Consistent Training Standards Met in Law Enforcement
A Wisconsin curriculum alignment initiative ensures law enforcement
officers statewide consistently meet basic law enforcement training
requirements set by the Wisconsin Department of Justice’s (DOJ) Law
Enforcement Standards Board. Now, the aligned core of training courses
share the same competencies and standards no matter where they are
delivered in Wisconsin.
The core group of aligned courses, called "Advanced Standing" is an
embedded element of police science associate degree programs offered in
14 Wisconsin’s technical colleges. It is the result of a collaborative
effort by those colleges, the Worldwide Instructional Design System
(WIDS) and the DOJ’s Training Standards Bureau.
Before this re-design, courses and standards varied from college to
college, making it more difficult for students to transfer and for
employers to know how future law enforcement officers had been trained.
Now all law enforcement officers receive the same training to meet the
same standards, according to Dennis Hanson, Director of the Training and
"Using WIDS to develop the aligned curriculum ensures the core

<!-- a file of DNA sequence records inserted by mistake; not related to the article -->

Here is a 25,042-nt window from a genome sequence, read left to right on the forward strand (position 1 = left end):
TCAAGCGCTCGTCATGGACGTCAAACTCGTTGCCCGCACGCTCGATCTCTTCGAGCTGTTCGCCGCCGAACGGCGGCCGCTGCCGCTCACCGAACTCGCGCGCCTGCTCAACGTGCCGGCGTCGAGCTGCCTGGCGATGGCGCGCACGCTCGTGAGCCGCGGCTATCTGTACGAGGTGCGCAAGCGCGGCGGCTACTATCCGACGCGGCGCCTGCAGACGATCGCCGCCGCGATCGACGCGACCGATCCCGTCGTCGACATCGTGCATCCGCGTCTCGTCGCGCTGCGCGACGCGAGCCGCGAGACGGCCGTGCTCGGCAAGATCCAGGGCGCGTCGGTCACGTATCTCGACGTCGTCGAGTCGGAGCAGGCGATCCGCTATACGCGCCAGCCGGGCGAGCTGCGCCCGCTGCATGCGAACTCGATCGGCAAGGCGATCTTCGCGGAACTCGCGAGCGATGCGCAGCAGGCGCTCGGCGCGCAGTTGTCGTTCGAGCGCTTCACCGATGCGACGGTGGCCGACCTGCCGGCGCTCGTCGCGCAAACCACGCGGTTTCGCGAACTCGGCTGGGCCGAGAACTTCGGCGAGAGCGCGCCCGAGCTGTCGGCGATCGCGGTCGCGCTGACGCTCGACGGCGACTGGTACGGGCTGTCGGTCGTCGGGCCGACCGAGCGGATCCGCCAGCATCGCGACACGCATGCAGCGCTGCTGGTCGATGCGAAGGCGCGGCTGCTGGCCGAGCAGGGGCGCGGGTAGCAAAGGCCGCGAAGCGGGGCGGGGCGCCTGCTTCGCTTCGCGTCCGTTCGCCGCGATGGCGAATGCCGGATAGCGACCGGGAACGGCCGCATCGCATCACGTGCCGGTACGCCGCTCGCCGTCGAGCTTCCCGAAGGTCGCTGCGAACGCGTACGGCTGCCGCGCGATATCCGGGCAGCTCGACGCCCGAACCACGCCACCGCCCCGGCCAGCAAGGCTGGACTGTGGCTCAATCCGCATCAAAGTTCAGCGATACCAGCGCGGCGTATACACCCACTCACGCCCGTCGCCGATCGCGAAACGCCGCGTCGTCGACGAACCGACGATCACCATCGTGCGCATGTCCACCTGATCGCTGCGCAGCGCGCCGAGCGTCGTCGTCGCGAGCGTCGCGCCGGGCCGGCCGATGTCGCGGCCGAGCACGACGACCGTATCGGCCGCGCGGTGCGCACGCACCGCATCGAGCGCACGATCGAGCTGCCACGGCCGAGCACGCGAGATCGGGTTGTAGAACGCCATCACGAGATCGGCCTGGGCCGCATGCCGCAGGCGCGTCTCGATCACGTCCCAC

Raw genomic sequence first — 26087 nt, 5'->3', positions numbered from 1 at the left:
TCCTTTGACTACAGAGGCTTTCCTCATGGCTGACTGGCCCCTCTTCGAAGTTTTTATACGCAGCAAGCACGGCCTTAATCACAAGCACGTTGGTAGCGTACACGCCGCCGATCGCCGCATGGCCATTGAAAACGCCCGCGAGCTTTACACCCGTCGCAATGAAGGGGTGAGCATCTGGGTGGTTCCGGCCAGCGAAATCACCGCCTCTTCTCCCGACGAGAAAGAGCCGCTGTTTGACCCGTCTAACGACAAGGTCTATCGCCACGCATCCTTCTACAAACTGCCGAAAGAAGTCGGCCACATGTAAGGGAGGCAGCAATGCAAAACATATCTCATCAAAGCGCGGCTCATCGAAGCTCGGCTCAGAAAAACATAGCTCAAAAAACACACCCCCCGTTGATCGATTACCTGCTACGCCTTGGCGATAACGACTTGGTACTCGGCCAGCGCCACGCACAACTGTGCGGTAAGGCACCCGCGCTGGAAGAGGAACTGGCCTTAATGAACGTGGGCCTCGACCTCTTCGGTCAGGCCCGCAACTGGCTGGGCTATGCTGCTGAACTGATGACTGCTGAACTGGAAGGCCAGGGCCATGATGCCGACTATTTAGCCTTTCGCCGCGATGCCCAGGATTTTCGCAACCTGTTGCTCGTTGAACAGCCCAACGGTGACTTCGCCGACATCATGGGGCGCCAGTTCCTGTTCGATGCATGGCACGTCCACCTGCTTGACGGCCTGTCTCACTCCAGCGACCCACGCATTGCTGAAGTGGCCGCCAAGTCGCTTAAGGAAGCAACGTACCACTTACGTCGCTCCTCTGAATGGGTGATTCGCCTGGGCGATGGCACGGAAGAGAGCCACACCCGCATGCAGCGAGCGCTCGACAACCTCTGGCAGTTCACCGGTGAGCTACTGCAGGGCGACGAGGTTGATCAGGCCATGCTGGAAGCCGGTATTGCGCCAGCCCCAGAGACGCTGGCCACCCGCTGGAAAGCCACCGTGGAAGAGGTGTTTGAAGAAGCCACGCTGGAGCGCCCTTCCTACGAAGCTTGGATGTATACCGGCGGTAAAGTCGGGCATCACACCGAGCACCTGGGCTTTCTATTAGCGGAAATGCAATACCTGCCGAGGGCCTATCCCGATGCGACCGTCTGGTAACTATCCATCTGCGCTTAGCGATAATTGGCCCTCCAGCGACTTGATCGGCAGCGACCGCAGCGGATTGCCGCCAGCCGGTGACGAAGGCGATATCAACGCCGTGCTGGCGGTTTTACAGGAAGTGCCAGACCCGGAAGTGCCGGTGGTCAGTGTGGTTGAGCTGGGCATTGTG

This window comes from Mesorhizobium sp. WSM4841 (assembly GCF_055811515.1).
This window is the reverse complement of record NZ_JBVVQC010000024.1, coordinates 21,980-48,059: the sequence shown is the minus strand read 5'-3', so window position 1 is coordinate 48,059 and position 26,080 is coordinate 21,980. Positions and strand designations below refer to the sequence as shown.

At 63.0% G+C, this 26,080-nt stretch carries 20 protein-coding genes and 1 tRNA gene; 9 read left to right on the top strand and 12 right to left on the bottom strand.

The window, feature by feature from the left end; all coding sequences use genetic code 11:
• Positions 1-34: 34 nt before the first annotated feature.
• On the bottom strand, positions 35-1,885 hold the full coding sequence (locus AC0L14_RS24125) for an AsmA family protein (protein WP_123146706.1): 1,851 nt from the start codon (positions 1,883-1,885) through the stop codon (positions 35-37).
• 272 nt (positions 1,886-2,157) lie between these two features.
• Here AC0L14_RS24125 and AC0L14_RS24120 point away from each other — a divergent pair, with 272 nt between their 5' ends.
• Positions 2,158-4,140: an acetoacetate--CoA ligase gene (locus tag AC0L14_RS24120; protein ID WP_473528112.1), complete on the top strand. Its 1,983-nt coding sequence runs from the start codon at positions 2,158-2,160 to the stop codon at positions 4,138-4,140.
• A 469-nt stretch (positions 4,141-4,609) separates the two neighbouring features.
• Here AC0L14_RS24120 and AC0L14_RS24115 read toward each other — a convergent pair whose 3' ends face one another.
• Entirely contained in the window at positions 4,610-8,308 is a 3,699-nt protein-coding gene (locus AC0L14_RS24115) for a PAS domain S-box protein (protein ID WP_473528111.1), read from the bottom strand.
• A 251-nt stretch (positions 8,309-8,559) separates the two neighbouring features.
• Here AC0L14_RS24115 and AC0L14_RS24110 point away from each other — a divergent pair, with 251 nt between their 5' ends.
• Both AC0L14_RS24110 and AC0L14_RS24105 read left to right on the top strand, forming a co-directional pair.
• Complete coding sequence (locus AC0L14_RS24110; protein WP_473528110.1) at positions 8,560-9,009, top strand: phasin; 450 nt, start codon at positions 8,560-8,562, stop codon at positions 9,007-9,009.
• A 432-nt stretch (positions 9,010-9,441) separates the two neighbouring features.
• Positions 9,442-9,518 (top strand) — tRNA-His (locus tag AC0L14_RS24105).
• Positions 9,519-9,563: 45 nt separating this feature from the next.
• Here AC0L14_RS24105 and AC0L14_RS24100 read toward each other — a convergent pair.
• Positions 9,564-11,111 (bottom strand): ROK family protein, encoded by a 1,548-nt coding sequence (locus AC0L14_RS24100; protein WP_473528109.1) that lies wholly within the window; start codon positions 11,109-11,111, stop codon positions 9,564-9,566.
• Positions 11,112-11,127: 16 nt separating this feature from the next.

courses of Advanced Standing have the same standards as those taught at
any certified training academy," says Hanson.
In order to qualify for certification as a law enforcement officer in
Wisconsin, the Standards Board requires completion of 60 college credit
hours and 400-520 hours of basic officer training. Students can qualify
for certification one of three ways: by mandatorily attending training
after employment; by completing 60 college credits and then attending a
13-week training academy as a civilian student; or by completing an
associate degree in criminal justice with an embedded Advanced Standing
The associate-degree option allows students to kill two birds with
one stone, saving them time and making them marketable for law
enforcement positions sooner, according to Hanson. "Many employers give
priority to students who’ve gone through Advanced Standing," says
Hanson, "because those students don’t have to take the 13-week training
academy after they are hired."
Administrators and instructors from each of Wisconsin’s technical
colleges worked with the Training and Standards Bureau and WIDS to pull
the new core curriculum together. In the fall of 2003, the new Advanced
Standing core became part of every criminal justice associate-degree
program offered in Wisconsin. The result is a curriculum that better
facilitates transfers between schools; meets rigorous Law Enforcement
Standards Board basic training requirements; better prepares officers
for law enforcement work; and simplifies time spent on curriculum at
Both instructors and deans saw the need for a re-defined curriculum.
They were motivated to share resources, wanted a seamless integration
between campuses, and were sensitive to students crossing district
The old Advanced Standing core, developed in 1990, lacked modern
performance assessments in which students were asked to demonstrate
skills and knowledge, according to Hanson. The new core, developed using
WIDS software, includes highly organized content and quality
performance assessments, including simulations, evidence collection,
role-play and more, he says.